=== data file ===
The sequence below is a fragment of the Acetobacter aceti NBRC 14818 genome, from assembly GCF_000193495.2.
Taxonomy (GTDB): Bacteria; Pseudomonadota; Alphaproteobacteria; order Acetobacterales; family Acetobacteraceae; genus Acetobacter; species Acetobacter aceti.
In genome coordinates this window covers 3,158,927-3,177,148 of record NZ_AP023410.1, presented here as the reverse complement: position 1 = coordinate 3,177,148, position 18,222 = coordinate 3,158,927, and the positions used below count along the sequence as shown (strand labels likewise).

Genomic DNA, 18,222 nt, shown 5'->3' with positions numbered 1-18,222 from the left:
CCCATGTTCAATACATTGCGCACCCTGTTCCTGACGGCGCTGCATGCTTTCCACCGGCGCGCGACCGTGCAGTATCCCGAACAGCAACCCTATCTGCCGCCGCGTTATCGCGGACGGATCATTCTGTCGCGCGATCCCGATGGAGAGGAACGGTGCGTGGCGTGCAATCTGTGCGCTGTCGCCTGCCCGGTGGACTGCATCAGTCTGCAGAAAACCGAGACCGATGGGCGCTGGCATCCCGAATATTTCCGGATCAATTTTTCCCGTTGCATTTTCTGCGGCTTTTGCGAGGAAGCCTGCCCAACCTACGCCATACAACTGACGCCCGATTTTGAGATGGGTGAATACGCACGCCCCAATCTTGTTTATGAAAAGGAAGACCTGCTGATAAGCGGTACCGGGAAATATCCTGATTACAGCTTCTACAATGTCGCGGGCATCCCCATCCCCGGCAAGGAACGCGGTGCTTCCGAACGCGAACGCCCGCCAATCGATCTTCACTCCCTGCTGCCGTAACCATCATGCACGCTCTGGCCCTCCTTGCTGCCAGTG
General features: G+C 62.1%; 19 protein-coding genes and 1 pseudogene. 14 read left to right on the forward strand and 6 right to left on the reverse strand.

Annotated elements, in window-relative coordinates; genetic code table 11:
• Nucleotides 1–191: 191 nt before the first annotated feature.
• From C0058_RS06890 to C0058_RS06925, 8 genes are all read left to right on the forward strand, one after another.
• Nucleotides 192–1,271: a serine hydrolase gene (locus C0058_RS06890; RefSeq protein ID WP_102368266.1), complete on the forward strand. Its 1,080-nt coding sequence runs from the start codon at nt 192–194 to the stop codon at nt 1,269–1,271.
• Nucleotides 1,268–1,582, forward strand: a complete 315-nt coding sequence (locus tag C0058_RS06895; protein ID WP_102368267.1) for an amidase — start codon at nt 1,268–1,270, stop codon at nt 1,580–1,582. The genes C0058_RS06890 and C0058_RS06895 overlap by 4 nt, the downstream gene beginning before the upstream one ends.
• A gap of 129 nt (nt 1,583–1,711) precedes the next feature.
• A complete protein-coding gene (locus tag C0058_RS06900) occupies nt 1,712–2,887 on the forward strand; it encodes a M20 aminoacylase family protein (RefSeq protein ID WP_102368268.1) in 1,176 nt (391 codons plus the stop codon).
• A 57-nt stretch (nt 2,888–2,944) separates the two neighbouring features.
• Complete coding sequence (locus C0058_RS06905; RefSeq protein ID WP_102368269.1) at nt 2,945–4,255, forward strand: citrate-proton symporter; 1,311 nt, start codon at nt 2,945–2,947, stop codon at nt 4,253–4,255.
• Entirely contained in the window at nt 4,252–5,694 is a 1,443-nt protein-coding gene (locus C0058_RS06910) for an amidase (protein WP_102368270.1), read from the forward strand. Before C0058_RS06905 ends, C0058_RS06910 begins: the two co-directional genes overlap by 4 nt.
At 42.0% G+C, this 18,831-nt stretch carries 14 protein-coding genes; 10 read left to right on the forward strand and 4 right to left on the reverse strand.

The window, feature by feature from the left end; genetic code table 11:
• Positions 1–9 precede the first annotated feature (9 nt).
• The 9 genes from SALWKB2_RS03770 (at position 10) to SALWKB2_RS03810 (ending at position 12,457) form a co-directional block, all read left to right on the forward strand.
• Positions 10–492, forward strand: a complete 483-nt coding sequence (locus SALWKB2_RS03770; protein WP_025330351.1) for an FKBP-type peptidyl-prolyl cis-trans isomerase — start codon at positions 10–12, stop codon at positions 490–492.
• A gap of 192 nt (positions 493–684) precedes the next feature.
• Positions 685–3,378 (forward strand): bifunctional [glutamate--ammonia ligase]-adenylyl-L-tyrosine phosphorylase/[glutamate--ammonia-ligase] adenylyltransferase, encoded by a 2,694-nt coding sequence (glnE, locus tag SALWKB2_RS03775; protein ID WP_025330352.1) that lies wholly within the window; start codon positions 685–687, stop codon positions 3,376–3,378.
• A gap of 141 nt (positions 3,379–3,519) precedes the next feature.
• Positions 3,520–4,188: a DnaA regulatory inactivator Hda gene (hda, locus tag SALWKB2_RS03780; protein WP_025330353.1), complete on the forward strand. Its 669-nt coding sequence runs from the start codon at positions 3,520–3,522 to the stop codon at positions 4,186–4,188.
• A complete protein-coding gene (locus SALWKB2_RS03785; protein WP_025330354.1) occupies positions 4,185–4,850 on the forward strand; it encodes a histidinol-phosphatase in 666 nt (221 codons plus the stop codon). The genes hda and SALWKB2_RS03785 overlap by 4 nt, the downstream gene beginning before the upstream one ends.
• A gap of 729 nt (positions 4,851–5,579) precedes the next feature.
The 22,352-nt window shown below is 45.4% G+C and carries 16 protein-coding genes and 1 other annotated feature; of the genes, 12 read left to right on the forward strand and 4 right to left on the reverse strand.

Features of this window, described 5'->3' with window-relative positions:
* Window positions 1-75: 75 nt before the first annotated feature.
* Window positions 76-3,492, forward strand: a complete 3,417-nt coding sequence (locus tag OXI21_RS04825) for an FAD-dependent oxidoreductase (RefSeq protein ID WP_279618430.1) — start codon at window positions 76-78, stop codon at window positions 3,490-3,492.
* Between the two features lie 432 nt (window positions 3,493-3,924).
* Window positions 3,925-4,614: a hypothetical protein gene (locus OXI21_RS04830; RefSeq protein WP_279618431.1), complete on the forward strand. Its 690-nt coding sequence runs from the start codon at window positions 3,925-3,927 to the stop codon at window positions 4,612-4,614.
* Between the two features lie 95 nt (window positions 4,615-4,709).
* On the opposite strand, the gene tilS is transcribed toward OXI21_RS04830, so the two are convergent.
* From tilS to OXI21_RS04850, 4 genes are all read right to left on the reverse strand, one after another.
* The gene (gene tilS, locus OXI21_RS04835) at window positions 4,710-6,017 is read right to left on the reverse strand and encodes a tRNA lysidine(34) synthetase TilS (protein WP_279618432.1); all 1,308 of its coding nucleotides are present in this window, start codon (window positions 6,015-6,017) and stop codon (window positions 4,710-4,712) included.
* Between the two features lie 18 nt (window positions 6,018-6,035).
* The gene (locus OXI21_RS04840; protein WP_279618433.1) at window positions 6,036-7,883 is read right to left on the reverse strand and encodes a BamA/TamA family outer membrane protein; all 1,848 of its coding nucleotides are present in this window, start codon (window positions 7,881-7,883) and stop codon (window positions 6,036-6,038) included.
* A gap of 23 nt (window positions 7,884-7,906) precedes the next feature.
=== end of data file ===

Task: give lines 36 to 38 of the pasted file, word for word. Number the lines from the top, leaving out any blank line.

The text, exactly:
* From tilS to OXI21_RS04850, 4 genes are all read right to left on the reverse strand, one after another.
* The gene (gene tilS, locus OXI21_RS04835) at window positions 4,710-6,017 is read right to left on the reverse strand and encodes a tRNA lysidine(34) synthetase TilS (protein WP_279618432.1); all 1,308 of its coding nucleotides are present in this window, start codon (window positions 6,015-6,017) and stop codon (window positions 4,710-4,712) included.
* Between the two features lie 18 nt (window positions 6,018-6,035).